LocoRoco Review

Ben Silverman
LocoRoco Info


  • Puzzle


  • 1


  • Sony


  • Sony Japan

Release Date

  • 01/01/1970
  • Out Now


  • PSP


Bounce with me.

It’s no secret that the future people of Japan can magically transform the simplest of geometric concepts into adorable, marketable characters. Give them a circle, an eyeball and a smile and they will give you millions of loyal fans and twice as many confused parents. They know style like we know fat.
So is it any wonder that one of the best PSP games to hit our shores comes floating over from theirs? Despite a tepid showing in its native country, LocoRoco is an instantly appealing game to those of us still trying to figure out why we ever said anything nice about our dust-collecting PSPs. It’s cute, stylish and fun, a unique game that gets past its myriad hang-ups by squeezing its slippery frame into a comfy, quirky niche.
[image1]A form-fitting description of LocoRoco isn’t so easy. The title characters are peaceful little blobs of goop who find their blissful existence jeopardized by the evil Moja, who want nothing more than to chew on their smiling faces. That certainly wouldn’t help merchandise sales, so the developers have tasked you with saving them.
But not by inhabiting their amorphous bodies. Instead, you play as the world itself, the landscape over which the LocoRoco travel. By tilting from side to side, you help the LocoRoco roll, bounce, shrink and expand, ultimately surviving the Moja onslaught and reclaiming their absurdly pleasant universe. In other words, it’s a platformer in which you play as the platform.
It strays about as far from that genre’s well-trodden path as you can without falling off, however. You begin each level with a single Locoroco. Gobbling up bright orange fruits will make it grow, but at the touch of a button you can split the growing blob into its numerous pieces (or conversely, suck all the small bits back into a big blob.)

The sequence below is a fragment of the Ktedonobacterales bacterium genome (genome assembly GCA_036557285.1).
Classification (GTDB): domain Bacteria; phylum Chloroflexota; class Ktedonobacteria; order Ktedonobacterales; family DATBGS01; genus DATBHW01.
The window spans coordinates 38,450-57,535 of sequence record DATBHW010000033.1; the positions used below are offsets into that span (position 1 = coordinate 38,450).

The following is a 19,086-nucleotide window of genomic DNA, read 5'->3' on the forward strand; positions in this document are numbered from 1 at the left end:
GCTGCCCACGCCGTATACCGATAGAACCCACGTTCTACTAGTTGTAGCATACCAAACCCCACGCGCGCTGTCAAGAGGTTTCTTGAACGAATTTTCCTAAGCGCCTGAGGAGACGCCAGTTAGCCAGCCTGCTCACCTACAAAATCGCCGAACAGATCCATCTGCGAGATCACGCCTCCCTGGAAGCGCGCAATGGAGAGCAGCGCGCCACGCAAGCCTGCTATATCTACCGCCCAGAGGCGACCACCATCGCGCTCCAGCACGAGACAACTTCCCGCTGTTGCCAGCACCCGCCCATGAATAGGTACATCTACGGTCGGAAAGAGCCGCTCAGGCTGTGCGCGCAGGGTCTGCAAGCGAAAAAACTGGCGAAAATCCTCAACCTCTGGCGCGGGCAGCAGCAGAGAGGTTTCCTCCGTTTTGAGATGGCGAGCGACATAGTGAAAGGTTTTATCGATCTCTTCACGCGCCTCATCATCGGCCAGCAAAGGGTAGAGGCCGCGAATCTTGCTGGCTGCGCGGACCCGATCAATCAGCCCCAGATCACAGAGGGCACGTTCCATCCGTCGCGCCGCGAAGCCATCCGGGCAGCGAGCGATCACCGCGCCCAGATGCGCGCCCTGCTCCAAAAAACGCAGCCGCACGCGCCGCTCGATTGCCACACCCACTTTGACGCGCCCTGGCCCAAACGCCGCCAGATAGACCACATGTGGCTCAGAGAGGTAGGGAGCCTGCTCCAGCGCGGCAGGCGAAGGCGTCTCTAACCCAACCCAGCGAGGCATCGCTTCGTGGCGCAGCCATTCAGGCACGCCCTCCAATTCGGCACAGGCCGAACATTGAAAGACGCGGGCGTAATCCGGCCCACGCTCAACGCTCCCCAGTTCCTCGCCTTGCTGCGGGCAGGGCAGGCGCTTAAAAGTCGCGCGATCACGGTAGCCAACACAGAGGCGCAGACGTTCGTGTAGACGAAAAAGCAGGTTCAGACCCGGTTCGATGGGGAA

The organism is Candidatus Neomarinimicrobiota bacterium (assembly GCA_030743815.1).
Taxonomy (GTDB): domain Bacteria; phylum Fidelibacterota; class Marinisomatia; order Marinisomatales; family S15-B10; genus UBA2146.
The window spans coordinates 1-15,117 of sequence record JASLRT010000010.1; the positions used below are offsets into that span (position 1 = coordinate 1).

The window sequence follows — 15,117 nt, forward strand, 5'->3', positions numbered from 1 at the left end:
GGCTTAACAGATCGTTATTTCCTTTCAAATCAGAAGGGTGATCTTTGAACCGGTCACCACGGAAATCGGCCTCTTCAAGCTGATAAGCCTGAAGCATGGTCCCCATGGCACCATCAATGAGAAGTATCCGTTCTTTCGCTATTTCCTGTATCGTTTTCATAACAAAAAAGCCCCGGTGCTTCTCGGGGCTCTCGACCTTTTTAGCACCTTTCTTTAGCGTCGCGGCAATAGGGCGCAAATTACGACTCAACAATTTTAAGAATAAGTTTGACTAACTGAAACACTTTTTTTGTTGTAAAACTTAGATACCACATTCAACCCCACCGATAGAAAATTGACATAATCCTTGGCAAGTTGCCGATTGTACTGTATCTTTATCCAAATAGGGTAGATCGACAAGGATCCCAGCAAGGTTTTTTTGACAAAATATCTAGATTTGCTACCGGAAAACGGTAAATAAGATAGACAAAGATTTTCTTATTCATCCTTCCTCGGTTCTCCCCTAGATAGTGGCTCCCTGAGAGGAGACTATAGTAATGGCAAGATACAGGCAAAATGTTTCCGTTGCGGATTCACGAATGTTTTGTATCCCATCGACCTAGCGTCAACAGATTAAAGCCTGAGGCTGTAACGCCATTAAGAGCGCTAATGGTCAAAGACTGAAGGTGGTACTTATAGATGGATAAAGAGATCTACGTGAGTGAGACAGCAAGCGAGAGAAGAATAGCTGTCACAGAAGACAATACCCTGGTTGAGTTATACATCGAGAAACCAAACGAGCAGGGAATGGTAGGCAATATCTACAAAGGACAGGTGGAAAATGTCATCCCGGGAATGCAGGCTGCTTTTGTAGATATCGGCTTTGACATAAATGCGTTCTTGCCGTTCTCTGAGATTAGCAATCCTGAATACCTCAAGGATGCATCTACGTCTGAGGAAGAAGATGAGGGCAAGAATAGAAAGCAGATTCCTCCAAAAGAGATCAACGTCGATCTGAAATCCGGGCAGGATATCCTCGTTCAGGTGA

If that sounds a little complicated, be happy the control isn’t. The entire scheme is relegated to the L and R triggers, which are used to tilt the world left and right or pressed together to make the LocoRoco jump. The only other button you will ever use is Circle to either split or combine LocoRoco, leading to some of the most elegant, basic control since Pong.
The actual gameplay is a fair bit tougher than that. Each of the game’s 40 levels is a slippery, curvy affair punctuated by wild drops, steep cliffs and precarious ledges. A surprisingly accurate physics system lends a real sense of speed and gravity to the mercurial LocoRoco, as they careen down slopes, flip into the air and squeeze through cracks just like singing balls of goo should. It’s instantly appealing.
Of course, the floating, dreadlocked Moja aren’t thrilled that you’re helping their prey escape and will attack the LocoRoco by nibbling off a piece at a time. Your only defense is to jump into them in a sort of awkward bonk maneuver, which doesn’t always work as it should. The paucity of enemy types doesn’t help. Other than the Moja, you’ll only encounter a smattering of easily beaten foes, and each world is capped by the same final level scenario in which you must defeat one or two giant Moja by, of course, awkwardly bonking them.